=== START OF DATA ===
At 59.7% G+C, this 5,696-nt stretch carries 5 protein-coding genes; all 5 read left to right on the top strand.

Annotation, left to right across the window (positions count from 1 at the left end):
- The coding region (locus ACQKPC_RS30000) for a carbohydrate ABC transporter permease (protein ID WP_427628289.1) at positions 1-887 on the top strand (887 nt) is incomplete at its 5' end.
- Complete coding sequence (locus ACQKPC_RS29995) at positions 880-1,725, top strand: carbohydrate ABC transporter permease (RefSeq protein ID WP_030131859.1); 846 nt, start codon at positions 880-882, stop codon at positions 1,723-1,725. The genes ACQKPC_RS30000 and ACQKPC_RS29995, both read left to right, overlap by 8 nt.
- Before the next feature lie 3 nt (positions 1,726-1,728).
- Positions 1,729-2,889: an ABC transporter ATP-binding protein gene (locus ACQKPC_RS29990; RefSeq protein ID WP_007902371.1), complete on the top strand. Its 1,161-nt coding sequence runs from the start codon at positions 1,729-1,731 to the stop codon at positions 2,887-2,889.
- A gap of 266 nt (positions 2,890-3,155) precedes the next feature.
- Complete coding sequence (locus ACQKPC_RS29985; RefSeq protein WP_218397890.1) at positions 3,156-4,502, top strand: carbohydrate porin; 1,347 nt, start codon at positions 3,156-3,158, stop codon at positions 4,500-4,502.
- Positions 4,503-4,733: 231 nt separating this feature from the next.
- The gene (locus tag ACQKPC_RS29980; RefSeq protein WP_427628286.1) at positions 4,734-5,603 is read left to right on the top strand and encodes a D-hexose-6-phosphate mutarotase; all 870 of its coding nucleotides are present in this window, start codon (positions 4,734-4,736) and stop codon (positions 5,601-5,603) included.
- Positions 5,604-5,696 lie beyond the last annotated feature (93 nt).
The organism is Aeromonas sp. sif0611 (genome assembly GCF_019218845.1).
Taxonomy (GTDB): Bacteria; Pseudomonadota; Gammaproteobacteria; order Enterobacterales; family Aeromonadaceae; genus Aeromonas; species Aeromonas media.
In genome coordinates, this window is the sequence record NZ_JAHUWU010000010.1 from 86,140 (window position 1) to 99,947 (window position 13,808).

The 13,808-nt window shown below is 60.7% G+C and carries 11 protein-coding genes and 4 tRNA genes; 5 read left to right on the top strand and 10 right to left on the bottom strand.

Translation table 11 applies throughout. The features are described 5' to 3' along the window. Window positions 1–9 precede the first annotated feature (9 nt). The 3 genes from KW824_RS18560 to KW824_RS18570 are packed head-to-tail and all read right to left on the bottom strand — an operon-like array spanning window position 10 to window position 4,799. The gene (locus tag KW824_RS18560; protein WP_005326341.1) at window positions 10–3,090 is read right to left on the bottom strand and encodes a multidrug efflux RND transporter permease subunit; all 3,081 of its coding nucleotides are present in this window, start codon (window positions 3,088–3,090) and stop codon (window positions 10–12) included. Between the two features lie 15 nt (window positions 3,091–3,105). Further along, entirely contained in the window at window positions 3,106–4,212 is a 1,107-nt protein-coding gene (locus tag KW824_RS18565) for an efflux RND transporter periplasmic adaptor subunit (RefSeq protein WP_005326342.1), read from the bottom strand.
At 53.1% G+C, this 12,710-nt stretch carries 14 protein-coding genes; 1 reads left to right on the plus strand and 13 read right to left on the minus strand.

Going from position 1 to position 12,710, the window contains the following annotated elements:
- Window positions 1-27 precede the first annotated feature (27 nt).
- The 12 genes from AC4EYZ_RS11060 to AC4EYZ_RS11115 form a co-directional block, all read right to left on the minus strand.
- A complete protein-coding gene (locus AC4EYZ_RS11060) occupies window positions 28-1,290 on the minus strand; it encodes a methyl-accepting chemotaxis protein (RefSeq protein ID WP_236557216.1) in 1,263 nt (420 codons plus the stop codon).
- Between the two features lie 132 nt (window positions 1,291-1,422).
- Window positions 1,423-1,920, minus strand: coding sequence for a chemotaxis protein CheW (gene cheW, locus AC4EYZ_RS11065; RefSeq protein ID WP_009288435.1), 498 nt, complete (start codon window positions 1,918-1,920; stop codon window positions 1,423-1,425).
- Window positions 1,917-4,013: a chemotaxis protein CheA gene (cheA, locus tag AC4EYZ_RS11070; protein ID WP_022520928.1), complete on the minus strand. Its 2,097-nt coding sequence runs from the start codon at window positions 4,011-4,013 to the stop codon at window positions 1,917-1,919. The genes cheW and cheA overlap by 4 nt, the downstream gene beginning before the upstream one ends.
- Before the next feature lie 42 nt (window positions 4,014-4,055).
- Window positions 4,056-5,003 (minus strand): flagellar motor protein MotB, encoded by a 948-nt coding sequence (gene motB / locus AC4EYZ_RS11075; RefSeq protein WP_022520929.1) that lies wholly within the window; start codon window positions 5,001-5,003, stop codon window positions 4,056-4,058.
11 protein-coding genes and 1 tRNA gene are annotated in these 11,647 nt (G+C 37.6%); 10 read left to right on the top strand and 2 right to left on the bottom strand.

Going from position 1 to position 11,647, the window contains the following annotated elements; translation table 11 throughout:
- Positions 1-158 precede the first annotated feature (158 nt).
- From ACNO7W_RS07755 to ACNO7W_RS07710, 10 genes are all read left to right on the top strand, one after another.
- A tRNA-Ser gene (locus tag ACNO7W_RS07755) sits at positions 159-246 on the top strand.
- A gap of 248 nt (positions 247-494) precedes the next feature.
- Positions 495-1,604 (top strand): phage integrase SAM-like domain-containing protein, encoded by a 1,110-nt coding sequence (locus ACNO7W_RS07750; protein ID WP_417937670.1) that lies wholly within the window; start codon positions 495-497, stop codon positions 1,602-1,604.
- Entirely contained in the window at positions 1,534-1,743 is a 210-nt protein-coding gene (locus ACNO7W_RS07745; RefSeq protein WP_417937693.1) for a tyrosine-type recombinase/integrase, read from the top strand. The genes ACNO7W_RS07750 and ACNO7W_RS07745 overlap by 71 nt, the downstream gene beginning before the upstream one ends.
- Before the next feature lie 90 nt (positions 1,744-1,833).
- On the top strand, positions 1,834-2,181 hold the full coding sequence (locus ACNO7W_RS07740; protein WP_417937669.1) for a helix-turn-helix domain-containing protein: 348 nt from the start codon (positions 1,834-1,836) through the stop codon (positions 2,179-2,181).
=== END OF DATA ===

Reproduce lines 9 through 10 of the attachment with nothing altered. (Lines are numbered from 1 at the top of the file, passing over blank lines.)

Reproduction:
- Positions 4,503-4,733: 231 nt separating this feature from the next.
- The gene (locus tag ACQKPC_RS29980; RefSeq protein WP_427628286.1) at positions 4,734-5,603 is read left to right on the top strand and encodes a D-hexose-6-phosphate mutarotase; all 870 of its coding nucleotides are present in this window, start codon (positions 4,734-4,736) and stop codon (positions 5,601-5,603) included.